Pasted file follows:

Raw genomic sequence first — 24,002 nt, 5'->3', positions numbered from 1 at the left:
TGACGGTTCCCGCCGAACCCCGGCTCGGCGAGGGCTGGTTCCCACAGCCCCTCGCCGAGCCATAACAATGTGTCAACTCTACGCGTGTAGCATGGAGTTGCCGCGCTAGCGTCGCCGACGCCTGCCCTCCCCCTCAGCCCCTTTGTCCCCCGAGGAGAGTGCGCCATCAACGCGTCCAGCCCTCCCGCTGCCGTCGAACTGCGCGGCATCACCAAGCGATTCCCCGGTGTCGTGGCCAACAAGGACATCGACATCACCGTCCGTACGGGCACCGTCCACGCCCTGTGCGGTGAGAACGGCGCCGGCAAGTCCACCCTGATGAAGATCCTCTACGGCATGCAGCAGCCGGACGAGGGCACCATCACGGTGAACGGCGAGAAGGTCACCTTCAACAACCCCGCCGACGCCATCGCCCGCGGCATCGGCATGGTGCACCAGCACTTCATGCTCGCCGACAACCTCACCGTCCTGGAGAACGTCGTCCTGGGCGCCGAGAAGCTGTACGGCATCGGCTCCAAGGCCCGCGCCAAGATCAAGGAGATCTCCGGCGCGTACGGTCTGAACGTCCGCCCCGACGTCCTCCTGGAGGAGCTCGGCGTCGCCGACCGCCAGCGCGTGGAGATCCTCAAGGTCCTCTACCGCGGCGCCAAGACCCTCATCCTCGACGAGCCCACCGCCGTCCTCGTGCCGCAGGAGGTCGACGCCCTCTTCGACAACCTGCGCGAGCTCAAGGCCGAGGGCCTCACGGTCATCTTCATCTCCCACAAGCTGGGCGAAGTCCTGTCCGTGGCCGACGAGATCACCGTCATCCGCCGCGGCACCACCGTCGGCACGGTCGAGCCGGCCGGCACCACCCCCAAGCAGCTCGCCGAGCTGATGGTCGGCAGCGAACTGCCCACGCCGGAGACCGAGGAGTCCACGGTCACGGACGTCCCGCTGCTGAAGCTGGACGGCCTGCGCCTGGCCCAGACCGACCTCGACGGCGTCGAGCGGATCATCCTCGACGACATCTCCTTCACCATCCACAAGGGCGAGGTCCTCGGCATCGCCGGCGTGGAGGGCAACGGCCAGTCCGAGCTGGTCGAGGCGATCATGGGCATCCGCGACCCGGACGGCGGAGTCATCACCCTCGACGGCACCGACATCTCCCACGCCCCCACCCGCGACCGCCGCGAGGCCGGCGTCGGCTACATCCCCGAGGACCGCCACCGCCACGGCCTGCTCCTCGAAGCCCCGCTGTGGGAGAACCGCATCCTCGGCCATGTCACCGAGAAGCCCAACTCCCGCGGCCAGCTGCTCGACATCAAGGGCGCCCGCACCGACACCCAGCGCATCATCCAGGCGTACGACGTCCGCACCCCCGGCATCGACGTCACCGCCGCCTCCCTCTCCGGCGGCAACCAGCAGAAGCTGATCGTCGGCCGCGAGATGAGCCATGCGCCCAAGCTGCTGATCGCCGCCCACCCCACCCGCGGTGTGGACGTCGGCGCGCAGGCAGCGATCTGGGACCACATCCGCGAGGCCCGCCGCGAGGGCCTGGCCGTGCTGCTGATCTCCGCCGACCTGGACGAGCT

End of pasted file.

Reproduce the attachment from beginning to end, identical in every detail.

Raw genomic sequence first — 24,002 nt, 5'->3', positions numbered from 1 at the left:
TGACGGTTCCCGCCGAACCCCGGCTCGGCGAGGGCTGGTTCCCACAGCCCCTCGCCGAGCCATAACAATGTGTCAACTCTACGCGTGTAGCATGGAGTTGCCGCGCTAGCGTCGCCGACGCCTGCCCTCCCCCTCAGCCCCTTTGTCCCCCGAGGAGAGTGCGCCATCAACGCGTCCAGCCCTCCCGCTGCCGTCGAACTGCGCGGCATCACCAAGCGATTCCCCGGTGTCGTGGCCAACAAGGACATCGACATCACCGTCCGTACGGGCACCGTCCACGCCCTGTGCGGTGAGAACGGCGCCGGCAAGTCCACCCTGATGAAGATCCTCTACGGCATGCAGCAGCCGGACGAGGGCACCATCACGGTGAACGGCGAGAAGGTCACCTTCAACAACCCCGCCGACGCCATCGCCCGCGGCATCGGCATGGTGCACCAGCACTTCATGCTCGCCGACAACCTCACCGTCCTGGAGAACGTCGTCCTGGGCGCCGAGAAGCTGTACGGCATCGGCTCCAAGGCCCGCGCCAAGATCAAGGAGATCTCCGGCGCGTACGGTCTGAACGTCCGCCCCGACGTCCTCCTGGAGGAGCTCGGCGTCGCCGACCGCCAGCGCGTGGAGATCCTCAAGGTCCTCTACCGCGGCGCCAAGACCCTCATCCTCGACGAGCCCACCGCCGTCCTCGTGCCGCAGGAGGTCGACGCCCTCTTCGACAACCTGCGCGAGCTCAAGGCCGAGGGCCTCACGGTCATCTTCATCTCCCACAAGCTGGGCGAAGTCCTGTCCGTGGCCGACGAGATCACCGTCATCCGCCGCGGCACCACCGTCGGCACGGTCGAGCCGGCCGGCACCACCCCCAAGCAGCTCGCCGAGCTGATGGTCGGCAGCGAACTGCCCACGCCGGAGACCGAGGAGTCCACGGTCACGGACGTCCCGCTGCTGAAGCTGGACGGCCTGCGCCTGGCCCAGACCGACCTCGACGGCGTCGAGCGGATCATCCTCGACGACATCTCCTTCACCATCCACAAGGGCGAGGTCCTCGGCATCGCCGGCGTGGAGGGCAACGGCCAGTCCGAGCTGGTCGAGGCGATCATGGGCATCCGCGACCCGGACGGCGGAGTCATCACCCTCGACGGCACCGACATCTCCCACGCCCCCACCCGCGACCGCCGCGAGGCCGGCGTCGGCTACATCCCCGAGGACCGCCACCGCCACGGCCTGCTCCTCGAAGCCCCGCTGTGGGAGAACCGCATCCTCGGCCATGTCACCGAGAAGCCCAACTCCCGCGGCCAGCTGCTCGACATCAAGGGCGCCCGCACCGACACCCAGCGCATCATCCAGGCGTACGACGTCCGCACCCCCGGCATCGACGTCACCGCCGCCTCCCTCTCCGGCGGCAACCAGCAGAAGCTGATCGTCGGCCGCGAGATGAGCCATGCGCCCAAGCTGCTGATCGCCGCCCACCCCACCCGCGGTGTGGACGTCGGCGCGCAGGCAGCGATCTGGGACCACATCCGCGAGGCCCGCCGCGAGGGCCTGGCCGTGCTGCTGATCTCCGCCGACCTGGACGAGCT